Department of Justice (DOJ) Inspector General Michael E. Horowitz and Department Homeland Security (DHS) Inspector General Joseph V. Cuffari announced today the release of a joint review examining law enforcement cooperation on the Southwest border between DOJ’s Federal Bureau of Investigation (FBI) and DHS Immigration and Customs Enforcement’s (ICE) Homeland Security Investigations (HSI). The FBI and HSI share many of the same statutory authorities to investigate certain crimes, underscoring the need for agents to share information and manage investigative overlap effectively.
The Offices of Inspector General (OIGs) found that the majority (63%) of FBI and HSI Southwest border agents did not encounter cooperation failures, and agents reported that task forces improved cooperation and allowed for increased collaboration between the FBI and HSI. However, of the 37% of agents who did experience cooperation failures, 87% reported at least one negative impact as a result, such as loss of trust, unnecessarily prolonged investigations, and failure to gather evidence or apprehend a target.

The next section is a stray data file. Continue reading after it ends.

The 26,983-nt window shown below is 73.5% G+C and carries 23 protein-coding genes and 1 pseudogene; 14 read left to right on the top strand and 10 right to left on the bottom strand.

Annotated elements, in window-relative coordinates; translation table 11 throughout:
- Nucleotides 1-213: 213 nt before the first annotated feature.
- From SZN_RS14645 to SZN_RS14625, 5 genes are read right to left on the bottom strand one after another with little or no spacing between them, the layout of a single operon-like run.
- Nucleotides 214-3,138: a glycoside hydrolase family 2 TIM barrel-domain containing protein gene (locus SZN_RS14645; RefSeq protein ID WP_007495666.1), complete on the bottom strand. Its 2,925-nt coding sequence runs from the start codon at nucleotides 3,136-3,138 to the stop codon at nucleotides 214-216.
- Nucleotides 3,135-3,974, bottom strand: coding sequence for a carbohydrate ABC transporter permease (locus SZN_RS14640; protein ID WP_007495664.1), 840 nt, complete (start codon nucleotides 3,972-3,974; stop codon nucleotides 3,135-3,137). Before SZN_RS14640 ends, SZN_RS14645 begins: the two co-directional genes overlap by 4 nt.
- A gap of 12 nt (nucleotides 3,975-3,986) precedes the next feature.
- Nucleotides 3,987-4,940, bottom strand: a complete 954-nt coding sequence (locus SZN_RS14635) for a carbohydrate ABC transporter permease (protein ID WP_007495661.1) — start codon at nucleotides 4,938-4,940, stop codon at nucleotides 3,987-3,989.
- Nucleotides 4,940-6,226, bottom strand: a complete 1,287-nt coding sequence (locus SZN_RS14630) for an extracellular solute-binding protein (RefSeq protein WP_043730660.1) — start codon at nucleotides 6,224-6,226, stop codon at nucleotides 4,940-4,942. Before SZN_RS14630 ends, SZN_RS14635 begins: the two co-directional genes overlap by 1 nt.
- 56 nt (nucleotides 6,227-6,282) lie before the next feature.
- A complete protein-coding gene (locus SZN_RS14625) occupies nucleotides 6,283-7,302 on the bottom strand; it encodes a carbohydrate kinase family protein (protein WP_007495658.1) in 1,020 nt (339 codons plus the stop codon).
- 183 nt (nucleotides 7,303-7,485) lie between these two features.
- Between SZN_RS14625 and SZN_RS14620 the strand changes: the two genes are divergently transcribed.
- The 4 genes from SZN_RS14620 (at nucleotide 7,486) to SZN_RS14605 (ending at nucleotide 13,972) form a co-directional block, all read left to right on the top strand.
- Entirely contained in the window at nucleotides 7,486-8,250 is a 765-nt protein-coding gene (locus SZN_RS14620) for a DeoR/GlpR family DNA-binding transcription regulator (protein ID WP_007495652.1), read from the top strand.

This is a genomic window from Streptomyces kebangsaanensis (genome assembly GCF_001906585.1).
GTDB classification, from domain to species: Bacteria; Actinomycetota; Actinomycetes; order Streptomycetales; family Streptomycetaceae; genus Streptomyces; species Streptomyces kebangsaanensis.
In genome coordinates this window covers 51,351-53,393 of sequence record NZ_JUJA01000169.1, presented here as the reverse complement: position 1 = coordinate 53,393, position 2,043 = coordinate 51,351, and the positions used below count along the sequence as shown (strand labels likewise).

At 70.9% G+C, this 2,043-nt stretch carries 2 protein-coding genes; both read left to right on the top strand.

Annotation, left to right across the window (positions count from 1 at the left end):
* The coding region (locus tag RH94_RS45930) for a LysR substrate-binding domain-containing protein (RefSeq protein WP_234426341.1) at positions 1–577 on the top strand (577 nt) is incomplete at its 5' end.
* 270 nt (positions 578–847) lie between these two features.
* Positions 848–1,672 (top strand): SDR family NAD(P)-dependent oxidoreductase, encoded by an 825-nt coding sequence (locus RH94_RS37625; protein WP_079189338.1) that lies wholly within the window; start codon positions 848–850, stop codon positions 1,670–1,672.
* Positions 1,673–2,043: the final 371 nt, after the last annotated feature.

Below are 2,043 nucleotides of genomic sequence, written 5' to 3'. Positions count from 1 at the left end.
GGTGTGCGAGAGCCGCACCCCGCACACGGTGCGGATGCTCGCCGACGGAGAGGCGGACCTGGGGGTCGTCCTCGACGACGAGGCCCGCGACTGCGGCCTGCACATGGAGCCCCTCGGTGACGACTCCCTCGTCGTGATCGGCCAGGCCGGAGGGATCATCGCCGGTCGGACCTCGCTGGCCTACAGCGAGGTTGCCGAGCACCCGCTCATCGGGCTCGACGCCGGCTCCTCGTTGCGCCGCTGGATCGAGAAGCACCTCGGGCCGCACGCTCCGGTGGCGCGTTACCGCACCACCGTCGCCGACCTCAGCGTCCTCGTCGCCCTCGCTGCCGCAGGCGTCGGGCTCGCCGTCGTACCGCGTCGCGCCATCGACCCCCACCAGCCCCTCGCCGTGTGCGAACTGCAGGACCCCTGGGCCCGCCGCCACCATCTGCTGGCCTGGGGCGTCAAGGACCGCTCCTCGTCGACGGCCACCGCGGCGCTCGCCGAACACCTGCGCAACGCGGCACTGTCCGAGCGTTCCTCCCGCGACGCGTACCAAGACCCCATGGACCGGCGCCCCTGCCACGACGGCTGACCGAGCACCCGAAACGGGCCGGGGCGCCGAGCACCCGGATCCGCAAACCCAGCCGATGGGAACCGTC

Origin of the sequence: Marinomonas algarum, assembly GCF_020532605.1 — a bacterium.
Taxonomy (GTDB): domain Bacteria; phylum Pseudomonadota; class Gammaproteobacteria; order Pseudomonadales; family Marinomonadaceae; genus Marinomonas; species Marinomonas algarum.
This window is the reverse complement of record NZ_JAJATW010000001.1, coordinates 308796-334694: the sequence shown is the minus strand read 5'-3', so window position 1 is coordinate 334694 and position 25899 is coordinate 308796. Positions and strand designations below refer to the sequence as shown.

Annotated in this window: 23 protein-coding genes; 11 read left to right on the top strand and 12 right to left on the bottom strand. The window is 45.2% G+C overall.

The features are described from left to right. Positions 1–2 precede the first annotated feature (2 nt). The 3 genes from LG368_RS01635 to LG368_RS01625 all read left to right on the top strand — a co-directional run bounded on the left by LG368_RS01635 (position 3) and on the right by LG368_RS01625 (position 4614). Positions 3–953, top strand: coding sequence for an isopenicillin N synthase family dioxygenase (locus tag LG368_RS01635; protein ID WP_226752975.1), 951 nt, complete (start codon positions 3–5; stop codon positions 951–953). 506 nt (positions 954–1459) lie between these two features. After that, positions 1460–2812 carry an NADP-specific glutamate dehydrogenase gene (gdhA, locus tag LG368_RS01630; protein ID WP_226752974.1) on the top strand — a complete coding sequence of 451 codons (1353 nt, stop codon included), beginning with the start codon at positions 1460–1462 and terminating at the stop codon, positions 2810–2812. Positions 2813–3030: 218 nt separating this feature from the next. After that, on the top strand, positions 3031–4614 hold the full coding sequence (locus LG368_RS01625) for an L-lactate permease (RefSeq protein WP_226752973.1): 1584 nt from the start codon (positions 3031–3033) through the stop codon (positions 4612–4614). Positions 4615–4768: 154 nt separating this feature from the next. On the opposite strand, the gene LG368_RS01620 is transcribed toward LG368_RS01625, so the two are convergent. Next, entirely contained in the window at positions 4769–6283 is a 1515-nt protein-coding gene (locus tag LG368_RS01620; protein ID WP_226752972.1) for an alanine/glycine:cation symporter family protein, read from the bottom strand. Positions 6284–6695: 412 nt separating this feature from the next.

The report identified several factors that may have contributed to these cooperation failures, including:
• The FBI and HSI had inconsistent practices, lacked specific policies, and many agents were unaware of requirements related to deconfliction. In February 2019, ICE issued an agency-specific deconfliction policy that may result in improvements.
• Many agents did not understand the other agency’s mission and authorities and did not trust the other agency or its personnel.
• DOJ and DHS do not have a memorandum of understanding related to cooperation on the Southwest border.
The DOJ OIG and DHS OIG made five recommendations to the FBI and HSI to address these cooperation challenges. The FBI agreed with all five recommendations. HSI agreed with three of the recommendations and did not concur with two of them.